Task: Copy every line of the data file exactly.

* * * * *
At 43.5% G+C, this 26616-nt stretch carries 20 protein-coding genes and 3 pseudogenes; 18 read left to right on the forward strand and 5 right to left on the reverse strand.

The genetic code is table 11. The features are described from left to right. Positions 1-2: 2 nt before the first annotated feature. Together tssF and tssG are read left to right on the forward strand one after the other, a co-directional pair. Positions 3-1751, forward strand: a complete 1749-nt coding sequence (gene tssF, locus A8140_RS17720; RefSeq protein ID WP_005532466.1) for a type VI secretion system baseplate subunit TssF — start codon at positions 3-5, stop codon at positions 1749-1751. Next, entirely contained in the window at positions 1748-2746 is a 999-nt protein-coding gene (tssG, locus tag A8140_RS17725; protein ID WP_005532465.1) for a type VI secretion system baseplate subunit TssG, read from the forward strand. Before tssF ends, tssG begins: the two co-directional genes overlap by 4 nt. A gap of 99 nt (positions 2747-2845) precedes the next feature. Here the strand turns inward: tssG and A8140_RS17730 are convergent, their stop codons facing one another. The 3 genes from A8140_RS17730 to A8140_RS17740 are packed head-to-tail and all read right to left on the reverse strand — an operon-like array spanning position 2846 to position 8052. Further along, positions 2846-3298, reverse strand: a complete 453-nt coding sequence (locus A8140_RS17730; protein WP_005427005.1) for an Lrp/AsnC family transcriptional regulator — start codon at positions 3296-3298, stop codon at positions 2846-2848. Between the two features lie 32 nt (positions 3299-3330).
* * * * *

At 43.5% G+C, this 26616-nt stretch carries 20 protein-coding genes and 3 pseudogenes; 18 read left to right on the forward strand and 5 right to left on the reverse strand.

The genetic code is table 11. The features are described from left to right. Positions 1-2: 2 nt before the first annotated feature. Together tssF and tssG are read left to right on the forward strand one after the other, a co-directional pair. Positions 3-1751, forward strand: a complete 1749-nt coding sequence (gene tssF, locus A8140_RS17720; RefSeq protein ID WP_005532466.1) for a type VI secretion system baseplate subunit TssF — start codon at positions 3-5, stop codon at positions 1749-1751. Next, entirely contained in the window at positions 1748-2746 is a 999-nt protein-coding gene (tssG, locus tag A8140_RS17725; protein ID WP_005532465.1) for a type VI secretion system baseplate subunit TssG, read from the forward strand. Before tssF ends, tssG begins: the two co-directional genes overlap by 4 nt. A gap of 99 nt (positions 2747-2845) precedes the next feature. Here the strand turns inward: tssG and A8140_RS17730 are convergent, their stop codons facing one another. The 3 genes from A8140_RS17730 to A8140_RS17740 are packed head-to-tail and all read right to left on the reverse strand — an operon-like array spanning position 2846 to position 8052. Further along, positions 2846-3298, reverse strand: a complete 453-nt coding sequence (locus A8140_RS17730; protein WP_005427005.1) for an Lrp/AsnC family transcriptional regulator — start codon at positions 3296-3298, stop codon at positions 2846-2848. Between the two features lie 32 nt (positions 3299-3330).